dog, Nemo. Do you think it is enough to save


his poll ratings? Probably not quite but it is definitely a start. French


people love dogs, but also there is a tradition in France of the


president having a dog and having a black labrador. There is definitely


a strong start there. Why the black labrador, why the tradition in that


breed? I'm not sure, there was one dog who followed the previous leader


everywhere. There is a full volume autobiography by her! Of course! And


following that, presidents decided to get their own black labrador,


including Francois Hollande and Nicolas Sarkozy. Shouldn't he be


striking out and getting a different breed? He had a dog, an Argentinian


mastiff called Figaro, what happened to him? He is staying with one of


his wife's children. And actually, one of Emmanuel Macron's problems at


the moment is that, if anything, he has been too ambitious and done his


own thing. It's a way of showing that he can do things in a


conventional way. Has he gone up in your estimation is now he has a


black labrador? I think that's rather a British kind of a dog and


possibly a Tory kind of a dog. Perhaps it is a fifth columnist that


we've got! And here, Prime Ministers, they do not tend to


favour cats but they tend to have cats on Downing Street rather than


dogs. Is that safer? Rather than going for the dog? I don't really


know, I think someone did have ducks before, Emmanuel Macron has brought


his back, they did have ducks in the garden. And what house can he do to


boost his poll ratings, aside from just deflecting attention onto his


new pooch? I think he needs to stop having the image of playing at being


president, he needs to be more serious and focused, and try and


take it step-by-step rather than decide to have sweeping reforms all


at the same time. Thank you for being our correspondent and reporter


on the new dog for President Emmanuel Macron. We will be watching


him and his ratings as a result of the labrador!


There's just time before we go to find out the answer to our quiz.


The question was which of these is the odd one out?


Jeremy Corbyn, Kerry McCarthy, Chris Williamson,


I certainly do not have the answer, but I am prepared to guess. My guess


is that maybe Jeremy Corbyn is the odd one out. Why? I'm wondering if


all of the others are already a beacon and Jeremy Corbyn is just


thinking about it. You are so smart, aren't you? -- vegan. Remi Corbyn is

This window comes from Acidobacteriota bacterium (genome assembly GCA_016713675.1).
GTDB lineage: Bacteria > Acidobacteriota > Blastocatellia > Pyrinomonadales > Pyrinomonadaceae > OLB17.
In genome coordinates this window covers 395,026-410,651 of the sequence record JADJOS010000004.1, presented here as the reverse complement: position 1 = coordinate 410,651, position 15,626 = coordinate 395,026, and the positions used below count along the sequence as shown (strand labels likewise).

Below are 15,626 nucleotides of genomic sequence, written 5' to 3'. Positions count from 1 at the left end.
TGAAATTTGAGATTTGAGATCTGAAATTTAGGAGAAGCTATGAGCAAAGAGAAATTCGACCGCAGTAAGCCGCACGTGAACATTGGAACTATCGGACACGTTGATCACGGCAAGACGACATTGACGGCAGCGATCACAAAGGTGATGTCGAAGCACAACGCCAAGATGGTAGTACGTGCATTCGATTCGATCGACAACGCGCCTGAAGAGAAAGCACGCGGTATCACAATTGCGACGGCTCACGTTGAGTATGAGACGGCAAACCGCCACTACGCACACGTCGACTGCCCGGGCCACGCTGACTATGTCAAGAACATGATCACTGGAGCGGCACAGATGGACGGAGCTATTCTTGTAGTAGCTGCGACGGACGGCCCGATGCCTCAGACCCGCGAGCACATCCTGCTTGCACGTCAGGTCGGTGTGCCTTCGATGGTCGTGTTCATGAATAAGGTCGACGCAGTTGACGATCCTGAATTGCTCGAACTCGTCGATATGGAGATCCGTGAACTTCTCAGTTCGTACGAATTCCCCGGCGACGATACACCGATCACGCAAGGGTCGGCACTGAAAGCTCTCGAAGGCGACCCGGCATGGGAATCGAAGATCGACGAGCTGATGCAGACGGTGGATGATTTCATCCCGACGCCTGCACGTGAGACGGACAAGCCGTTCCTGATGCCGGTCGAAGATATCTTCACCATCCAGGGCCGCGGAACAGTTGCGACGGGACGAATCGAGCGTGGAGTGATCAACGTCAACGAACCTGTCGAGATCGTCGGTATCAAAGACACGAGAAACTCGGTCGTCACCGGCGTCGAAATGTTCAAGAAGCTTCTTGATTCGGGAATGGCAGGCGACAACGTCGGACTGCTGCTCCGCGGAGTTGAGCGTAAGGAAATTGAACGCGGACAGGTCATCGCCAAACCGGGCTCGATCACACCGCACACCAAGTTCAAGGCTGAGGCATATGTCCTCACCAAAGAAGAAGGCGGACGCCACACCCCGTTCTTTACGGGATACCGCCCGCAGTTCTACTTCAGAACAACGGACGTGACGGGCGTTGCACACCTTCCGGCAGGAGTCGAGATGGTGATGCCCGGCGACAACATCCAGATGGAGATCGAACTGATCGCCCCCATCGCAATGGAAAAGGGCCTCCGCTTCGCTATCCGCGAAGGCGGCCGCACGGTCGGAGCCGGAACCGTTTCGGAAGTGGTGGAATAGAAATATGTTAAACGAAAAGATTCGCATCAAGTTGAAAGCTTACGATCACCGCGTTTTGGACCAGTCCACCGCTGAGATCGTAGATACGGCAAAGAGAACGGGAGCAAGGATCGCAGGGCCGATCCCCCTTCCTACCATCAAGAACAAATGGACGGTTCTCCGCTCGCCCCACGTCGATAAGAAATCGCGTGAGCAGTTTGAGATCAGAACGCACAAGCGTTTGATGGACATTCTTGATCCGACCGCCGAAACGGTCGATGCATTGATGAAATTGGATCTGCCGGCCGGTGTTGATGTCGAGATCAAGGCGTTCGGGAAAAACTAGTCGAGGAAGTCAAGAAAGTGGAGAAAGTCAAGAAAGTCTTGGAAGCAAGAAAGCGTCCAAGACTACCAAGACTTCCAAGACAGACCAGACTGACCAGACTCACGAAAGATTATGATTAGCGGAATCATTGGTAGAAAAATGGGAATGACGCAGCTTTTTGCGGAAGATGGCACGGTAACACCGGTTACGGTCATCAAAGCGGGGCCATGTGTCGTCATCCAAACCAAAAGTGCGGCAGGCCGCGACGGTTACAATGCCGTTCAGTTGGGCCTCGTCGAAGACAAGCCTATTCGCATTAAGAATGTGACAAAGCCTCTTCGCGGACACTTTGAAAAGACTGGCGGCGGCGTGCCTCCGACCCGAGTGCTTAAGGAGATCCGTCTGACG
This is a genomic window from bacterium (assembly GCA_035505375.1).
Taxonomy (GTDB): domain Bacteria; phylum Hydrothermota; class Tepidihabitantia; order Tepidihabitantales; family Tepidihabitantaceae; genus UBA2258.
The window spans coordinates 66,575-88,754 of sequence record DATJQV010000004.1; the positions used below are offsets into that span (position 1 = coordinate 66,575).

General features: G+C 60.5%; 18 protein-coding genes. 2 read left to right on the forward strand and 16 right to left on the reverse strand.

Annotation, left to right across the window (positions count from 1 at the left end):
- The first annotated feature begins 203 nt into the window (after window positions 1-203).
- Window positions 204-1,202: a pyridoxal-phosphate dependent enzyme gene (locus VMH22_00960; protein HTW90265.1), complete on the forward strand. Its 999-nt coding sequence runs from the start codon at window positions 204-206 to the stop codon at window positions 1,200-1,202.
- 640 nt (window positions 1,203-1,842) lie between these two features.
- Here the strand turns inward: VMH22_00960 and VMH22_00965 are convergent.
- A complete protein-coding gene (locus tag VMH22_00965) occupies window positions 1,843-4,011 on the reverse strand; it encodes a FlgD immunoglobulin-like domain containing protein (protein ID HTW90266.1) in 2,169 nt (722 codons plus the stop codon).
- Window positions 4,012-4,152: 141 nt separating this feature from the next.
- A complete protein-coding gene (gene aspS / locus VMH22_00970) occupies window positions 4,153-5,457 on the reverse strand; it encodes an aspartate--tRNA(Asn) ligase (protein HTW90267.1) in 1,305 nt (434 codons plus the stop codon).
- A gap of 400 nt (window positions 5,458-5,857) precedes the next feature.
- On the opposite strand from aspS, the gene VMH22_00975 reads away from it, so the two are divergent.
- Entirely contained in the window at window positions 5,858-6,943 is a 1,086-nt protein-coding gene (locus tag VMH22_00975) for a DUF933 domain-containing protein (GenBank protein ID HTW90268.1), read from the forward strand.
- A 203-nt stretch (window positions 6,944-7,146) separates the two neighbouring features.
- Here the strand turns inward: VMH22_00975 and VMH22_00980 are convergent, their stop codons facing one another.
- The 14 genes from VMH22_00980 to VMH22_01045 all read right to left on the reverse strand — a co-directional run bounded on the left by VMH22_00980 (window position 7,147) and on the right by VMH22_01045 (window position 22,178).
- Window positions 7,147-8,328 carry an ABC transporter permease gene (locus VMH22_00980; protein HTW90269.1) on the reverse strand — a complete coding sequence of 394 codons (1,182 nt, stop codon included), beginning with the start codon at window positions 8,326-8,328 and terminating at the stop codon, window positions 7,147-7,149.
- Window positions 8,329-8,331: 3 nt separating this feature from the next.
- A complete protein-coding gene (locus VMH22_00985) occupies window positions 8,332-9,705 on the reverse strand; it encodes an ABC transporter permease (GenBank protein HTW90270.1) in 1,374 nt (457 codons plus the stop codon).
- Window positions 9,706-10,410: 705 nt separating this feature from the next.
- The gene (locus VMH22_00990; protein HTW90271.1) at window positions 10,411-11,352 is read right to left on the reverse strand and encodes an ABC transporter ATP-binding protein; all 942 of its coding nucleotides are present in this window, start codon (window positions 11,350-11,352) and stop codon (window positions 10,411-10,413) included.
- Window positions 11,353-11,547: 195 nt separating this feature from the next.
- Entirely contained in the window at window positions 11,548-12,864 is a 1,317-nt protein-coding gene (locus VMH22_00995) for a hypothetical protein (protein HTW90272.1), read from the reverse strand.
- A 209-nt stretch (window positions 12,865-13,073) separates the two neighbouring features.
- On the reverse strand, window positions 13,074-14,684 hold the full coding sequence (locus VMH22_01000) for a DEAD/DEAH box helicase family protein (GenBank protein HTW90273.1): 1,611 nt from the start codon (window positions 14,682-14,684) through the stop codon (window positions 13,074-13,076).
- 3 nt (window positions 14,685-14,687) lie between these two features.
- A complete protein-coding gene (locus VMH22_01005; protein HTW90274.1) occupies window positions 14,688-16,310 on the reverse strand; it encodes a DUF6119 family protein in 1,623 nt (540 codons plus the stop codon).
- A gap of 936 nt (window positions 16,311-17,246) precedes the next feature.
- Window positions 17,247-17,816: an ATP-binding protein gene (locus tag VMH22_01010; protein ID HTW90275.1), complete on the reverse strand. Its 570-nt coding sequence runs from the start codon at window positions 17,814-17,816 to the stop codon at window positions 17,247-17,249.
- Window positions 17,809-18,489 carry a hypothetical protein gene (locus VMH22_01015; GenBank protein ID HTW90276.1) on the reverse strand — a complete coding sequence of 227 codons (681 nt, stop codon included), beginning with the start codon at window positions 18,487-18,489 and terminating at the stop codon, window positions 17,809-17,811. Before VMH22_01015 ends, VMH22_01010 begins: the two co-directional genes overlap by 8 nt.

thinking about becoming a vegan, he is already a vegetarian. This might


have given you a clue about diet. And we're joined now by one


of those politician-vegans - Labour MP Kerry McCarthy


and Nora Bergman who is I presume that you made all of


these. I can see the eyes of the studio crew are thinking, which 1am


I going to have? What is a vegan diet? So, the vegan diet means that


you do not consume anything that comes from an animal. Not meat,


dairy, eggs, and not funny. -- and no honey, so you need to find


substitutes for everything, especially as a vegan chef. How


difficult is it? Actually, it's not. In this world we are very advanced


and we can find everything everywhere, even in local shops. So


it isn't difficult and it is better for our planet. It is better for our


health and important for animals. Have you been working on Jeremy


Corbyn to become a vegan? I have not directly lobbied him! There are a


couple of other MPs I have won over. I have been with Jeremy, he gave me


a sandwich once when we were in Cumbria looking at flooding, and he


assured me that it was vegan. It was very nice. Then he went and bought a


cheese and onion pie because there was nothing I could eat there! I


have been one for 20 or 25 years and it was a lot more difficult. Do you


just eat cake? People think you only live on lentils and macrobiotic


beige stuff but the danger is now, in the past, there were only healthy


options but now you can get vegan junk food everywhere! It's


tempting! You have been a vegan for two years? Two and a half Men is. Do


you have a political star as a potential recruit? I just want... As


many people as possible? And what would you say to Jeremy Corbyn to


convince him to become a -- become a vegan? Be compassionate


for animals. I have the vegetarian Society in my constituency. That


does not mean that you are a vegetarian! I have eaten magnificent


vegetarian food but I also like to eat meat. It is a small step to go


towards being a vegan and it is not that difficult. Do you cope? I do.


-- do you cook? Is there any politics in this at all? I think he


was saying what he feels, he has been vegetarian for a long time. I


think he just said that he was eating more vegan food and it is


because there are more options around now. I'm not sure he will


take the final plunge but it is good. Any step in the right


direction is a good thing. You will continue the campaign. Did in any


time as we are about to do the closing headings. The studio staff


are saying do not touch it! The one o'clock news is starting


over on BBC One now. I'll be back at 11:30 tomorrow


with Andrew for live coverage Experience the power


of the BBC Proms.